He drags his luggage to the gate of the house to the joy of Jamal who is quick to bid him farewell. 'Mena knocks on the gate, the very same black-colored gate he grew up knowing, with a lot of corrugation this time. He listens for footsteps and hears none. He raps on the gate again using a stone he picked from the floor. Still no sound then a sudden creaking sound transported over the quiet Igando air. He wonders who it will be...his father? 

How would he face his old man now after these years? There is still so much bitterness from the years of deprivation his mother and him had to endure. He closes his eyes to stem the tears that threaten, after all he is a man and men don't cry. How would he inform the family that Chimamkpa, the son whom his own inheritance had fallen into his hands had somehow lost sight of what was meant to be tradition and sold the family land to a stranger in a foreign man's land - him? How would he explain to whoever was resident there now that they needed to vacate his property? How would he also explain that mama Ozoemena, his estranged wife had forced him to come all this way to mend burned bridges? How will he say that in his hand luggage is the urn which holds her ashes and her single dying wish was to be in the hands of her first and only love even if it was in death?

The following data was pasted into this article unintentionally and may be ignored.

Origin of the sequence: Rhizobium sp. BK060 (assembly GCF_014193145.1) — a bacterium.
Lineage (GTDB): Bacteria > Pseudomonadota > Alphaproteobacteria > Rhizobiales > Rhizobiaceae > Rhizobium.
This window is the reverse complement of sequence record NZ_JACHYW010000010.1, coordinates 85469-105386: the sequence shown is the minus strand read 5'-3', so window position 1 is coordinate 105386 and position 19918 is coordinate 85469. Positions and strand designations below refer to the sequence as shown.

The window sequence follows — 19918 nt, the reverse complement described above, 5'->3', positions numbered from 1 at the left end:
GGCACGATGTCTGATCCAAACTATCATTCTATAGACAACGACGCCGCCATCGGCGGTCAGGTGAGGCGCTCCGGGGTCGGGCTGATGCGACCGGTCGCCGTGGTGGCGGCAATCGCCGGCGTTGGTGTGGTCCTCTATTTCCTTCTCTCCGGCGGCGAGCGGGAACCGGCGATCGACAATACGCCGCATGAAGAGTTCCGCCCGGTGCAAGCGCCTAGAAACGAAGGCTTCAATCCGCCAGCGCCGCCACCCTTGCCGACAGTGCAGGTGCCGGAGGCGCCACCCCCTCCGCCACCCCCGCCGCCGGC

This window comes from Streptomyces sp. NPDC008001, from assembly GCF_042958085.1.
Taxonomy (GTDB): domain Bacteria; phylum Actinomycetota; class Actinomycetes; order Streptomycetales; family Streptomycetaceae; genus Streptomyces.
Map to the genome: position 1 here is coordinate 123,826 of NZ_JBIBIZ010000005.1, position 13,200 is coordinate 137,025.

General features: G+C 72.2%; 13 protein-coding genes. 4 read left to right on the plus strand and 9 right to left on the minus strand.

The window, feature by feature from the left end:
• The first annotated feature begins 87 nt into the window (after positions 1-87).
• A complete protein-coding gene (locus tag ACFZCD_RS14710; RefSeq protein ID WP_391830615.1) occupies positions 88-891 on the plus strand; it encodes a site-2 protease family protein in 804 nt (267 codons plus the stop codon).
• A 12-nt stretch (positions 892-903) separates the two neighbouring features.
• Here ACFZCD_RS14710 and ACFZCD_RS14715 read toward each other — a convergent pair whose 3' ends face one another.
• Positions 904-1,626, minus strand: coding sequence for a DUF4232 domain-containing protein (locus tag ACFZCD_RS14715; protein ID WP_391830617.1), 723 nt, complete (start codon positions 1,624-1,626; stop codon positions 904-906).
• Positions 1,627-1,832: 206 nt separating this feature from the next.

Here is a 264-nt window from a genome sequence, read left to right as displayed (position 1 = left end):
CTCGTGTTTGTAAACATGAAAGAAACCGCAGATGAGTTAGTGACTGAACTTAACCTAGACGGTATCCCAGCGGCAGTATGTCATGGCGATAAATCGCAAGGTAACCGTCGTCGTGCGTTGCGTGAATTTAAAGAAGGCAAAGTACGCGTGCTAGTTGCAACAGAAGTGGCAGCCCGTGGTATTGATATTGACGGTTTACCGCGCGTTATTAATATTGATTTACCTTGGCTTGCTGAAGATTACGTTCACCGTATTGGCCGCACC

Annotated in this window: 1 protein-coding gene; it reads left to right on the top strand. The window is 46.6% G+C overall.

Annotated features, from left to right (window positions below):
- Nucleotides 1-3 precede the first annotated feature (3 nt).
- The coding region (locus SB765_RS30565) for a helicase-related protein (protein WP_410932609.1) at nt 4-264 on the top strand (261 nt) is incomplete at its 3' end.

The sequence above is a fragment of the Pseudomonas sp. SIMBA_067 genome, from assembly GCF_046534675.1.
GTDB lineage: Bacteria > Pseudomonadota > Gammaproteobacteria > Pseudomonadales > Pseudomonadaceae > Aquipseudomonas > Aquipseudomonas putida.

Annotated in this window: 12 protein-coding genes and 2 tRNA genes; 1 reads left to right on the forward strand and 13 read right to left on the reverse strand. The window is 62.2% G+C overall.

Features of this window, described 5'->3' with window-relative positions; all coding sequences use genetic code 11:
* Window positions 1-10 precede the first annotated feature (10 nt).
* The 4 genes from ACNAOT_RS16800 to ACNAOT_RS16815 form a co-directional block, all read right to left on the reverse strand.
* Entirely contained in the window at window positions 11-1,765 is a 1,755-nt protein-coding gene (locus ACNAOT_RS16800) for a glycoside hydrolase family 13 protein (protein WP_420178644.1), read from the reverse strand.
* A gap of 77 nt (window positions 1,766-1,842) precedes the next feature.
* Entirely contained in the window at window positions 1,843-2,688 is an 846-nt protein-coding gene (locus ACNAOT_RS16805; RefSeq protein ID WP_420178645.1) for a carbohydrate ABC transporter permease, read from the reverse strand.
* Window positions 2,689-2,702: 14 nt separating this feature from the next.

"Who is there this early morning?" he heard a voice ask. It belonged to his mother's husband no doubt, the man that sired him. 

"It's Ozoemena, papa. Your son". 

Silence follows, then a sudden struggle with lock and bolt. The gate flings open. 

Father and son stare at each other. Father with an old-looking cane in hand, his long kaftan almost as worn. 

Him and his family had thought he would die. A boy at ten who couldn't walk. Their gods had written off his destiny. Yes, it is true that he is still sickly and dying twenty-something odd years later after that confrontation between his parents when he was ten but he had so much to be thankful for; a happy wife and two healthy boys await his return back in America. His work as a Director for Instructional Design and Technology at McDonough School of Business is very fulfilling. 

The silence is disturbing...'Mena makes his speech. "This urn holds my mother's ashes, she wanted you to have it. This is my call card and a phone for your use too. These are the pictures of your grandchildren - your only ones I believe. I also know you've been living in that playhouse behind the main building over the years. This house and the surrounding land is now in my possession, you'll be moved to another location - comfortable I must add. I return to my home tomorrow and that's all I came to say," he finished, never once looking into the eyes that is just like his. 

“In the life of everyone there is a limited number of experiences which are not written upon the memory, but stamped there with a die; and in the long years after, they can be called up in detail, and every emotion that was stirred by them can be lived through anew; these are the tragedies of life.” 
― James Weldon Johnson

Image credit - Dream Imagination